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Michael S. Ambinder, Daniel J. Simons; The necessity of a spatial cue for the capture of attention by abrupt onsets. Journal of Vision 2005;5(8):508. doi: https://doi.org/10.1167/5.8.508.
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© ARVO (1962-2015); The Authors (2016-present)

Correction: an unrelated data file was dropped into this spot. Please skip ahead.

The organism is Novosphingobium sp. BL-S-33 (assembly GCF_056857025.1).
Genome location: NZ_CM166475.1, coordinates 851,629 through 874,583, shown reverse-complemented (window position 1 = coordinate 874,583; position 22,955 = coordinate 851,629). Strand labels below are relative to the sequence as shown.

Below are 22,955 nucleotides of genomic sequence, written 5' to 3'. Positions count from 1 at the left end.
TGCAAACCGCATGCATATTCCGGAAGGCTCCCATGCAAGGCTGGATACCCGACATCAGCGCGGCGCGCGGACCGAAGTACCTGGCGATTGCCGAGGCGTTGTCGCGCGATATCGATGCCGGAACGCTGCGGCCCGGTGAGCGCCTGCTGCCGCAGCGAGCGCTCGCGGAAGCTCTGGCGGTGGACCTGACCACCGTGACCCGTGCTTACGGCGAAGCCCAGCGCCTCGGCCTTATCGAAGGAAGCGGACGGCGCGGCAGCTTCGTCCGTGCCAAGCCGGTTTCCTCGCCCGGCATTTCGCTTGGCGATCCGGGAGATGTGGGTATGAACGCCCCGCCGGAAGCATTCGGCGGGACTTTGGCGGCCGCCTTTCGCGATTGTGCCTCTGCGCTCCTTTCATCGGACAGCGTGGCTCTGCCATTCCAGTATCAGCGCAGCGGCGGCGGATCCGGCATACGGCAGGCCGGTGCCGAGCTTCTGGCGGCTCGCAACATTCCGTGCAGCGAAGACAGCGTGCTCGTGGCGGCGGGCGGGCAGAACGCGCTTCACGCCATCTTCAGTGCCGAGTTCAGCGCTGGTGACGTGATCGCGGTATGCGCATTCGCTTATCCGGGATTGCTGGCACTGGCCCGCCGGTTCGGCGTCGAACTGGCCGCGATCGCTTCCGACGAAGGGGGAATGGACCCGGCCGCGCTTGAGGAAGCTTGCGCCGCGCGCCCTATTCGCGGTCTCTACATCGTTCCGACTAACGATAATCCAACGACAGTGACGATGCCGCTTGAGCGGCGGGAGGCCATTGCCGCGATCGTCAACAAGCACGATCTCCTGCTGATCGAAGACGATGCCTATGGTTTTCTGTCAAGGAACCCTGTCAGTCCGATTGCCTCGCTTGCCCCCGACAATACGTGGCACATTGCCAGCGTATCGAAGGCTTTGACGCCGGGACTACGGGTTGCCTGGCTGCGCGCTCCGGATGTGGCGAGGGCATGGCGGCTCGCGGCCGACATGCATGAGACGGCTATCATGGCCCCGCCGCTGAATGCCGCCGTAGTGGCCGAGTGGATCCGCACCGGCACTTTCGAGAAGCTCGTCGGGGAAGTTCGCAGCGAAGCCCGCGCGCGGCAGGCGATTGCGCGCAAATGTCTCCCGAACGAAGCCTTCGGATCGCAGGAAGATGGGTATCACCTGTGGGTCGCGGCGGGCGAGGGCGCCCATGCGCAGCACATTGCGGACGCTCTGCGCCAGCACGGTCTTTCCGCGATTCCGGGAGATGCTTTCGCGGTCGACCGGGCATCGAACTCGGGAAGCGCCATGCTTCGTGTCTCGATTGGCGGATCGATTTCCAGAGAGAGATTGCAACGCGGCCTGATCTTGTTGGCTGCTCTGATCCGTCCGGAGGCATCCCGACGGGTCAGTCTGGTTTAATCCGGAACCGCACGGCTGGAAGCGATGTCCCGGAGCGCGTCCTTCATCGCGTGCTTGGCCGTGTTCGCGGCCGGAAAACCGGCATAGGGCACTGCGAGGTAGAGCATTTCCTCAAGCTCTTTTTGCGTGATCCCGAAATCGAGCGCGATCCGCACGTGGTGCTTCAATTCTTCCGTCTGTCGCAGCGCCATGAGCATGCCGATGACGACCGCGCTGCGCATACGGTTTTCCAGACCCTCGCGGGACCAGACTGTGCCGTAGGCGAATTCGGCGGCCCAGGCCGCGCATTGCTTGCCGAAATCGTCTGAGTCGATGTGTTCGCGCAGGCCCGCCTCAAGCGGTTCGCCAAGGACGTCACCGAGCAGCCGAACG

The abrupt appearance of new object in a display, an abrupt onset, has long been shown to capture attention in visual search tasks. Onsets are believed to capture attention involuntarily, regardless of the goals or intentions of the observer. In a series of experiments, we repeatedly fail to replicate this phenomenon with only minor changes to the standard paradigm. We then show that capture only occurs when prior to the start of the search, a spatial cue orients attention to the center of the display. Specifically, onsets do not capture attention in a visual search task unless the fixation circle in the center of the display appears at the start of each trial. If the fixation circle is always present (i.e., during the inter-trial interval), onsets may be prioritized in the search task but response times on trials where the onset appears as the target do not produce a shallow slope for response latency as a function of increasing set size, the standard measure used to infer capture. Further studies show that this effect is not limited to the appearance of the fixation circle; color changes and auditory beeps also provide the necessary impetus for capture. Capture is also eliminated when the fixation circle does not cue attention to the center of the search array. These results reveal a surprising limitation to the robustness of attention capture by onsets. Attention must be cued to the center of the display prior to the appearance of the search array for capture to occur, potentially weakening the strong claim that onsets capture attention involuntarily.
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